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The new Many Tricks’ end user license agreement

Thursday, April 28th, 2016

Ever since Peter and I relaunched Many Tricks in 2010, we’ve never had an official software license agreement. The closest thing we’ve had is this blog post, which explains limits on the use of our apps across multiple Macs (tl;dr: Use them on as many Macs as you personally use). However, we’ve never had an actual end user license agreement (EULA) that spells out the legal license you agree to when you purchase one of our apps.

Well, we have one now—it’s also permanently linked in the sidebar here, and will be accessible from within our apps. And a really big thanks to Rich Siegel at Bare Bones Software, who generously agreed to let us use his document as a starting point. I found the Bare Bones EULA to be well written, brief, and easily understood; hopefully our version, which has only minor changes, is still all of those things.

After six years, why did we suddenly need an EULA? The truth is we probably should have had one from day one, but never really felt the need. Recently, however, we’ve received inquiries from government agencies and larger companies interested in buying our apps … and many of these customers aren’t allowed to purchase our apps unless we have an actual legal license agreement. So now we do.

Note that this doesn’t change anything relative to the usage of our apps; we still allow you to use one license to install our apps on as many Macs as you personally use. We just needed to have a formal legal software license for larger customers and government agencies.

Behind the scenes at Many Tricks, Part 2

Thursday, July 1st, 2010

Welcome back to the second part of our behind-the-scenes look at the tools of Many Tricks’ trade. In the first part, we discussed how we create our applications and manage our online activities. In this part, we’ll discuss how we keep the business running and some general Mac applications we use every day.

Behind the scenes at Many Tricks, Part 1

Wednesday, June 30th, 2010

By most any measure, Many Tricks is not a big company—there are only two of us, and we’ve only got a handful of products. Complicating this relatively-simple small business, though, is the fact that we are separated by 5,327 miles (according to Google Earth), and nine clock hours.

Given our small size and geographic separation, we need to work efficiently individually, and doubly so during those few hours each day when our schedules overlap (typically from about 5:00am to 12:00pm, west coast USA time). So what tools do we use to keep in touch, to manage our web site, and to run the business? Keep reading for a behind-the-scenes look at the apps that keep Many Tricks humming.

As this post turned out much longer than either of us expected, we’ve broken it into two parts. This first part covers the tools we use to create our apps and handle our online activities; the second part will discuss running the business side of the company and general Mac tools that aren’t directly related to any of the prior categories.

Buy Sofa Control

Friday, July 27th, 2007

Apple ships a remote control with most of their computers. With only six buttons the Apple Remote is the ultimate in simple sophistication. The standard functionality, however, is limited to controlling just a couple of applications. Sofa Control breaks this limit. With Sofa Control you are able to control any application on your Mac and trigger whatever actions you like.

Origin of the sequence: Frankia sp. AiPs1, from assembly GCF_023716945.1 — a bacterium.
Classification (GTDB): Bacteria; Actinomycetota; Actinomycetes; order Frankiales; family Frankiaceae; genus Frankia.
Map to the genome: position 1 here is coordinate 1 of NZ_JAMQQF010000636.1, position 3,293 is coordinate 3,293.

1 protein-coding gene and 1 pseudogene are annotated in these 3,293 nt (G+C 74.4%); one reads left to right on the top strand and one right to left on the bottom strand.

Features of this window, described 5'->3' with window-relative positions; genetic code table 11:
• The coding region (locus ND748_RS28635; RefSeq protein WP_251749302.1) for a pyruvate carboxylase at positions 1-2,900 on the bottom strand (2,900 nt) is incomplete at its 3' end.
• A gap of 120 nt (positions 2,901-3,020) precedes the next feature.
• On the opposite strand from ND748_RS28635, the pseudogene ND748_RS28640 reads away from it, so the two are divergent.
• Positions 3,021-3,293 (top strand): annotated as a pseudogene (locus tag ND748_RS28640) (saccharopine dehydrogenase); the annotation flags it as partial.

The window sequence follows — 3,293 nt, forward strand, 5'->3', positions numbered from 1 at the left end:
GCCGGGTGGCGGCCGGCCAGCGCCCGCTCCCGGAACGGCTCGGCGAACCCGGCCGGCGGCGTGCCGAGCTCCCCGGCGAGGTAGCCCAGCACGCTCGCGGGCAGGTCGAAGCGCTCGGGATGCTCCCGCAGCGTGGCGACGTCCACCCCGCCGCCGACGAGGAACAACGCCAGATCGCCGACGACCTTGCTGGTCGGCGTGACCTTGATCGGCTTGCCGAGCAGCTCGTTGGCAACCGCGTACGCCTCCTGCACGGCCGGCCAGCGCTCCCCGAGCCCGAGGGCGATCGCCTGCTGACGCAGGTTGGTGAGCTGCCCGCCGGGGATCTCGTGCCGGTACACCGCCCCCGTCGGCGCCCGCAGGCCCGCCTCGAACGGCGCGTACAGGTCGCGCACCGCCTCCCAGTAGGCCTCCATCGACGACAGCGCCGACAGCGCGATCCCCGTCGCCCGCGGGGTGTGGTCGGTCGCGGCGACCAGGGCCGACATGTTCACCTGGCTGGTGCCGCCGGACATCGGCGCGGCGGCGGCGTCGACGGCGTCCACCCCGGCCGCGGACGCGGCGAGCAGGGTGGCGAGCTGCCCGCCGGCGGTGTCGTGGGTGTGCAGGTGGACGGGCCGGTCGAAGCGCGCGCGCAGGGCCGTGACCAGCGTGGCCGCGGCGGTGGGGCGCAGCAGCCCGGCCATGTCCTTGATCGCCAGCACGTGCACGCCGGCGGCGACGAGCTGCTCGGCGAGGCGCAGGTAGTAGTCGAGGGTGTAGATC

Now you might be wondering why we would recommend an application we’re not officially affiliated with. Here’s why: About a year ago, Sofa Control’s head developer, Martin Kahr, did something Apple forgot to do: He provided a framework named Remote Control Wrapper that made it ridiculously easy for 3rd-party applications to interface with the Apple Remote. So when we started thinking about adding remote control support to yFlicks, the decision to use Martin’s framework was more or less a no-brainer. It was rock-solid, it was elegant, and it was free.

However, we encountered one issue that — in our humble opinion — was worth fixing: There wasn’t any mechanism for managing situations where several applications using Martin’s framework would strive for access to the remote control. When we contacted Martin about this, we were delighted by his open-minded response and his willingness to work this out.

And that’s what we did. Together, we came up with a beautiful solution for this kind of race condition. And this solution doesn’t even require any additional work from 3rd-party developers. They just have to update their applications to the newest Remote Control Wrapper version.

Yesterday, Martin released said version, along with Sofa Control 2.1, which — hardly surprisingly — uses the Remote Control Wrapper framework, too. So now you can have yFlicks and Sofa Control work seamlessly together, because actually, that new Remote Control Wrapper version has been built into yFlicks since yFlicks 2.0.

Pretty obvious

Wednesday, June 13th, 2007

Here’s a snippet from a message we sent to Panic on the very day Coda was released: “So let me be the first to congratulate on that User Interface Apple Design Award I’m sure Coda will win.”

Congratulations to all those other winners and runner-ups, too. Well deserved.